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Agile Cambridge – Day Two

Maria Dorogokupez

Thursday promised to be as intense and event saturated as yesterday, so, having had our nutritious breakfasts, we rushed to the keynote session at 9.30 am, presented by Michael Brunton-Spall. He addressed an acute topic of maintaining security measures while working in Agile. Indeed, we’ve noticed such a tendency in a number of businesses after Agile transformation and had quite a hard time in each case, establishing the right balance between agility and security. This session gave us a foothold, proved how right we were in our methods and gave us a couple ideas on what can we do to improve our ways.

A slide from Michael Brunton-Spall’s speech

Next session – and again a conundrum. We had such heated discussions on what session to attend that almost reserved to pulling straws. All in all, we decided on “Crafting a robust deployment pipeline for the financial sector” by Boyan Mihaylov. From our experience of dealing with financial institutions we already know how rigid they are and how do they cling to that waterfall project management, so we were intrigued and later impressed by Mr. Mihaylov’s experience with pension fund. We especially loved the way he organized testing and CD/CI, configuring the processes so that they would perfectly fit organization’s specifics.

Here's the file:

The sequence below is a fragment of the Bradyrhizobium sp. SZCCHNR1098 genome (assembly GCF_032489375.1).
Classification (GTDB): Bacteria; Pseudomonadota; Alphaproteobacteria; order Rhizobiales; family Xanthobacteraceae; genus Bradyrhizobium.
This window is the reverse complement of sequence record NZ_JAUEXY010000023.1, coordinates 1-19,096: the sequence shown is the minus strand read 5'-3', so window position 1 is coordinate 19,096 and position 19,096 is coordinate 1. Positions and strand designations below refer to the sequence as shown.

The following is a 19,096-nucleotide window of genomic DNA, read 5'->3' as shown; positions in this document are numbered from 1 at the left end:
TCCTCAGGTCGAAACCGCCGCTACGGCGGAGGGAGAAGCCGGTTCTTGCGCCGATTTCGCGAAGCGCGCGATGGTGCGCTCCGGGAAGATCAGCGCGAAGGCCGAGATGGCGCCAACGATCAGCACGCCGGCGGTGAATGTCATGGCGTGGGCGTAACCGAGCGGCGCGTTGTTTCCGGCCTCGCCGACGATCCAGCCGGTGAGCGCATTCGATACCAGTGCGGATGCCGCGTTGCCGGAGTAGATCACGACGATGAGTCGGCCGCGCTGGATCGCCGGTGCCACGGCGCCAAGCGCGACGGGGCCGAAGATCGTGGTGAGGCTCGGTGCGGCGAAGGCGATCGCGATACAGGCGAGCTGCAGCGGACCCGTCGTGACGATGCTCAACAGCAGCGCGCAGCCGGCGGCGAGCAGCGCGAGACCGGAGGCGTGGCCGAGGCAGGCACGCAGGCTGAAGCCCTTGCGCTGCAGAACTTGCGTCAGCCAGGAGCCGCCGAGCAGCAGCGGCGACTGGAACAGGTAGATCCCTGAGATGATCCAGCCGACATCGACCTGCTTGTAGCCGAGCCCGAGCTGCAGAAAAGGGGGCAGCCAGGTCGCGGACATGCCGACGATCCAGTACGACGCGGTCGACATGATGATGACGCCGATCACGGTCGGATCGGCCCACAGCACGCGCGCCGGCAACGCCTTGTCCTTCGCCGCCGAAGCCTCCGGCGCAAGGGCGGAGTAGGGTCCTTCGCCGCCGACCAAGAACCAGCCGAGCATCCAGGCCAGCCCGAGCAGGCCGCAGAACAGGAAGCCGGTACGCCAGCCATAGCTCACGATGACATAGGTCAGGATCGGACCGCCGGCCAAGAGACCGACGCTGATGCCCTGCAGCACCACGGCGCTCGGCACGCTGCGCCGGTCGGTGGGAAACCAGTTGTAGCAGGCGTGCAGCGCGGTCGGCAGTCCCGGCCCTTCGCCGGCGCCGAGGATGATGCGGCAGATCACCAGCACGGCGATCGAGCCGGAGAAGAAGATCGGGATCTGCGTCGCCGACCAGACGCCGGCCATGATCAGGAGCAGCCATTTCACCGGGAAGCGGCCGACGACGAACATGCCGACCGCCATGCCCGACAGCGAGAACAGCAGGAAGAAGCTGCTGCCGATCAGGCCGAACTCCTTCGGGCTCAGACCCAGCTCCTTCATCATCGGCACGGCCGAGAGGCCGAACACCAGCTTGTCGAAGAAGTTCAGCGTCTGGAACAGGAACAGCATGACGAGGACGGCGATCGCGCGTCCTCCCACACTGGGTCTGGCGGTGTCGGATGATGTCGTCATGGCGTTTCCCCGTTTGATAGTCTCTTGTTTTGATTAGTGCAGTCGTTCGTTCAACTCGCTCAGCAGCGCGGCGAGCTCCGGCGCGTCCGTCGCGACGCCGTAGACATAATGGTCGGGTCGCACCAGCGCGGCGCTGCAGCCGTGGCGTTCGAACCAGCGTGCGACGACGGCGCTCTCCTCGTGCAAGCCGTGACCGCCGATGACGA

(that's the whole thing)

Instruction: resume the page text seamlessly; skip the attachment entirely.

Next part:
After the lunch we decided to allocate this energy we got on more practical matters, therefore opting for “The Agile Security Game” workshop from Charles Weir, lead author of Secure Development. Yes, we take security very seriously here, so we wanted to learn as much as possible on it while we’re here. At this session we were introduced to the ingenious game, developed by Security Lancaster with the aim to educate  programmers, testers, project managers and stakeholders about all sorts of security threats they may face and how to face them. All materials on it are available here: , which is a wonderful news for those who couldn’t attend. Believe me, this game is worth your time.

As for the session “The 5 pillars of collaborative product ownership” by John Le Drew, we were mostly attracted by the audacious description – but we never regretted that we came. This session showed us the product owner role in a completely different light – from the very definition to qualities, role culture and decision making. We’re quite anxious to apply our knowledge on practice as we get home.

A slide from John Le Drew’s speech

This is when our educational part of Agile Cambridge Day Two ended and the entertainment part began – but this is not as interesting) Stay tuned for the Day Three report!

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